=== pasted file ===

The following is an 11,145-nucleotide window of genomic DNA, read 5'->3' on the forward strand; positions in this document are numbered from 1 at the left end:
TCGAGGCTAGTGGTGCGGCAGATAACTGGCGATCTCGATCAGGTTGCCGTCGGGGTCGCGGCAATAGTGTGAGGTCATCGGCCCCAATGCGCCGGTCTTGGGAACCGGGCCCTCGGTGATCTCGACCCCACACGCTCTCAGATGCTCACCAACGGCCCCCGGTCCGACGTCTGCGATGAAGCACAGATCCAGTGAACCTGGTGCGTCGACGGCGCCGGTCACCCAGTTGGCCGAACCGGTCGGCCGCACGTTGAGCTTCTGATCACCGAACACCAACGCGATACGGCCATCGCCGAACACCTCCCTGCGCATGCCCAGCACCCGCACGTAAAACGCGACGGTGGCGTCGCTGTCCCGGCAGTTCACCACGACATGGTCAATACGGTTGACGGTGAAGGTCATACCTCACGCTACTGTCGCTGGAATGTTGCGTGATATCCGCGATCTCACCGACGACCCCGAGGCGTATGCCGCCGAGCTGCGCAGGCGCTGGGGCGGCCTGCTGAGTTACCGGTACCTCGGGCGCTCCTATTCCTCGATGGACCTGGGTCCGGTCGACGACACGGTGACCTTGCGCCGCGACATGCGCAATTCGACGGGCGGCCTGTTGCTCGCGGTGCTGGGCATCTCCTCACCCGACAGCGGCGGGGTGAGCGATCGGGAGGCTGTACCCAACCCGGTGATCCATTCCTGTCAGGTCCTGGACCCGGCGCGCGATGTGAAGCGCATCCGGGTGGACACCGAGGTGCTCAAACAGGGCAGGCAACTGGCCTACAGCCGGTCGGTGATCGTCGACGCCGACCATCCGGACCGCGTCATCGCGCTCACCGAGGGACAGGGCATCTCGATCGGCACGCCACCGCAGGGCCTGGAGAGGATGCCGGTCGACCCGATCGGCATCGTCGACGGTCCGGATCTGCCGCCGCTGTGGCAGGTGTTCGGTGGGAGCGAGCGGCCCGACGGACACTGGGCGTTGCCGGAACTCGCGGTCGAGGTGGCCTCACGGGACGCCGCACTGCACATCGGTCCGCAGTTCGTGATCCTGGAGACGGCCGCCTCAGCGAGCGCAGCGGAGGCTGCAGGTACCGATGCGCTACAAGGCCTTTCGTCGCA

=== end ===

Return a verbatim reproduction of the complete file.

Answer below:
The following is an 11,145-nucleotide window of genomic DNA, read 5'->3' on the forward strand; positions in this document are numbered from 1 at the left end:
TCGAGGCTAGTGGTGCGGCAGATAACTGGCGATCTCGATCAGGTTGCCGTCGGGGTCGCGGCAATAGTGTGAGGTCATCGGCCCCAATGCGCCGGTCTTGGGAACCGGGCCCTCGGTGATCTCGACCCCACACGCTCTCAGATGCTCACCAACGGCCCCCGGTCCGACGTCTGCGATGAAGCACAGATCCAGTGAACCTGGTGCGTCGACGGCGCCGGTCACCCAGTTGGCCGAACCGGTCGGCCGCACGTTGAGCTTCTGATCACCGAACACCAACGCGATACGGCCATCGCCGAACACCTCCCTGCGCATGCCCAGCACCCGCACGTAAAACGCGACGGTGGCGTCGCTGTCCCGGCAGTTCACCACGACATGGTCAATACGGTTGACGGTGAAGGTCATACCTCACGCTACTGTCGCTGGAATGTTGCGTGATATCCGCGATCTCACCGACGACCCCGAGGCGTATGCCGCCGAGCTGCGCAGGCGCTGGGGCGGCCTGCTGAGTTACCGGTACCTCGGGCGCTCCTATTCCTCGATGGACCTGGGTCCGGTCGACGACACGGTGACCTTGCGCCGCGACATGCGCAATTCGACGGGCGGCCTGTTGCTCGCGGTGCTGGGCATCTCCTCACCCGACAGCGGCGGGGTGAGCGATCGGGAGGCTGTACCCAACCCGGTGATCCATTCCTGTCAGGTCCTGGACCCGGCGCGCGATGTGAAGCGCATCCGGGTGGACACCGAGGTGCTCAAACAGGGCAGGCAACTGGCCTACAGCCGGTCGGTGATCGTCGACGCCGACCATCCGGACCGCGTCATCGCGCTCACCGAGGGACAGGGCATCTCGATCGGCACGCCACCGCAGGGCCTGGAGAGGATGCCGGTCGACCCGATCGGCATCGTCGACGGTCCGGATCTGCCGCCGCTGTGGCAGGTGTTCGGTGGGAGCGAGCGGCCCGACGGACACTGGGCGTTGCCGGAACTCGCGGTCGAGGTGGCCTCACGGGACGCCGCACTGCACATCGGTCCGCAGTTCGTGATCCTGGAGACGGCCGCCTCAGCGAGCGCAGCGGAGGCTGCAGGTACCGATGCGCTACAAGGCCTTTCGTCGCA